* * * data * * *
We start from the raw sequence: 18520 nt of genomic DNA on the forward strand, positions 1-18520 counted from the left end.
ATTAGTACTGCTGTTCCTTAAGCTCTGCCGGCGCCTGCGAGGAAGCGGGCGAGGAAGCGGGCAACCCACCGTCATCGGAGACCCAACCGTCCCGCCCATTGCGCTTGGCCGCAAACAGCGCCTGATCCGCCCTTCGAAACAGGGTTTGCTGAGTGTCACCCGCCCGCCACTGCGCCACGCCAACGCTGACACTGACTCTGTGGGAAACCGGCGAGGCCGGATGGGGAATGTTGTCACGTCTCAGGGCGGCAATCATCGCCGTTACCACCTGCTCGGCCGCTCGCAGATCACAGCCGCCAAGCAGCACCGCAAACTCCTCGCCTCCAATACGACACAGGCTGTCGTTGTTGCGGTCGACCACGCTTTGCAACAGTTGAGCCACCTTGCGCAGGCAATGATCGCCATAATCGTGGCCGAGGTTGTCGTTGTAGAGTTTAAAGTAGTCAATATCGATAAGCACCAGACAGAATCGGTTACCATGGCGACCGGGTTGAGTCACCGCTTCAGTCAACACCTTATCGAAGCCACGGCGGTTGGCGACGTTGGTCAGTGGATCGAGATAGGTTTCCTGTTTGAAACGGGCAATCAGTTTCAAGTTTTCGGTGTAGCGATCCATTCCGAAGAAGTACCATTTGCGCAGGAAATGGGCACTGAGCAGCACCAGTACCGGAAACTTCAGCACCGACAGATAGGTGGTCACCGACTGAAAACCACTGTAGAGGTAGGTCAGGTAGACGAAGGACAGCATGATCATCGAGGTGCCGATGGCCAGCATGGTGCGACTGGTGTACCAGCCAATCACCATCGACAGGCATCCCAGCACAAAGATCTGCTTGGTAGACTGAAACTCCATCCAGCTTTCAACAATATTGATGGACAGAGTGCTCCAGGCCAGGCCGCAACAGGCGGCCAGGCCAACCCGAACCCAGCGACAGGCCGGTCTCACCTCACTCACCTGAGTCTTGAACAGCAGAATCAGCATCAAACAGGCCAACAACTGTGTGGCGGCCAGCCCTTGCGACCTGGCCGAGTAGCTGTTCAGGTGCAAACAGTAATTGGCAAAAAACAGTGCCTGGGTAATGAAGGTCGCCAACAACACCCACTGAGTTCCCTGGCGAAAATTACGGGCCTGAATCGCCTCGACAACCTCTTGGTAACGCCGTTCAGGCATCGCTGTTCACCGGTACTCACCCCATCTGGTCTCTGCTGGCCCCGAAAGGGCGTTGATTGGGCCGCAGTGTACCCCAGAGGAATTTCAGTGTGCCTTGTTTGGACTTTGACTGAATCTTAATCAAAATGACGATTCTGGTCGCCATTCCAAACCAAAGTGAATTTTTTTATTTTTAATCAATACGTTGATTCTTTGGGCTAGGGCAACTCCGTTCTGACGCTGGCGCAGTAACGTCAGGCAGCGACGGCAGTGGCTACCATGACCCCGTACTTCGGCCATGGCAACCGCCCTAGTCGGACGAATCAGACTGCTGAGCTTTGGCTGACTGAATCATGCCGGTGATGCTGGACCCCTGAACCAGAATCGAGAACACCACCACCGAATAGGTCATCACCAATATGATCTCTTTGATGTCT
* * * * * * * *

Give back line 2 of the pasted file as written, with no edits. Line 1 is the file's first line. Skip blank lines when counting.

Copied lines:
ATTAGTACTGCTGTTCCTTAAGCTCTGCCGGCGCCTGCGAGGAAGCGGGCGAGGAAGCGGGCAACCCACCGTCATCGGAGACCCAACCGTCCCGCCCATTGCGCTTGGCCGCAAACAGCGCCTGATCCGCCCTTCGAAACAGGGTTTGCTGAGTGTCACCCGCCCGCCACTGCGCCACGCCAACGCTGACACTGACTCTGTGGGAAACCGGCGAGGCCGGATGGGGAATGTTGTCACGTCTCAGGGCGGCAATCATCGCCGTTACCACCTGCTCGGCCGCTCGCAGATCACAGCCGCCAAGCAGCACCGCAAACTCCTCGCCTCCAATACGACACAGGCTGTCGTTGTTGCGGTCGACCACGCTTTGCAACAGTTGAGCCACCTTGCGCAGGCAATGATCGCCATAATCGTGGCCGAGGTTGTCGTTGTAGAGTTTAAAGTAGTCAATATCGATAAGCACCAGACAGAATCGGTTACCATGGCGACCGGGTTGAGTCACCGCTTCAGTCAACACCTTATCGAAGCCACGGCGGTTGGCGACGTTGGTCAGTGGATCGAGATAGGTTTCCTGTTTGAAACGGGCAATCAGTTTCAAGTTTTCGGTGTAGCGATCCATTCCGAAGAAGTACCATTTGCGCAGGAAATGGGCACTGAGCAGCACCAGTACCGGAAACTTCAGCACCGACAGATAGGTGGTCACCGACTGAAAACCACTGTAGAGGTAGGTCAGGTAGACGAAGGACAGCATGATCATCGAGGTGCCGATGGCCAGCATGGTGCGACTGGTGTACCAGCCAATCACCATCGACAGGCATCCCAGCACAAAGATCTGCTTGGTAGACTGAAACTCCATCCAGCTTTCAACAATATTGATGGACAGAGTGCTCCAGGCCAGGCCGCAACAGGCGGCCAGGCCAACCCGAACCCAGCGACAGGCCGGTCTCACCTCACTCACCTGAGTCTTGAACAGCAGAATCAGCATCAAACAGGCCAACAACTGTGTGGCGGCCAGCCCTTGCGACCTGGCCGAGTAGCTGTTCAGGTGCAAACAGTAATTGGCAAAAAACAGTGCCTGGGTAATGAAGGTCGCCAACAACACCCACTGAGTTCCCTGGCGAAAATTACGGGCCTGAATCGCCTCGACAACCTCTTGGTAACGCCGTTCAGGCATCGCTGTTCACCGGTACTCACCCCATCTGGTCTCTGCTGGCCCCGAAAGGGCGTTGATTGGGCCGCAGTGTACCCCAGAGGAATTTCAGTGTGCCTTGTTTGGACTTTGACTGAATCTTAATCAAAATGACGATTCTGGTCGCCATTCCAAACCAAAGTGAATTTTTTTATTTTTAATCAATACGTTGATTCTTTGGGCTAGGGCAACTCCGTTCTGACGCTGGCGCAGTAACGTCAGGCAGCGACGGCAGTGGCTACCATGACCCCGTACTTCGGCCATGGCAACCGCCCTAGTCGGACGAATCAGACTGCTGAGCTTTGGCTGACTGAATCATGCCGGTGATGCTGGACCCCTGAACCAGAATCGAGAACACCACCACCGAATAGGTCATCACCAATATGATCTCTTTGATGTCT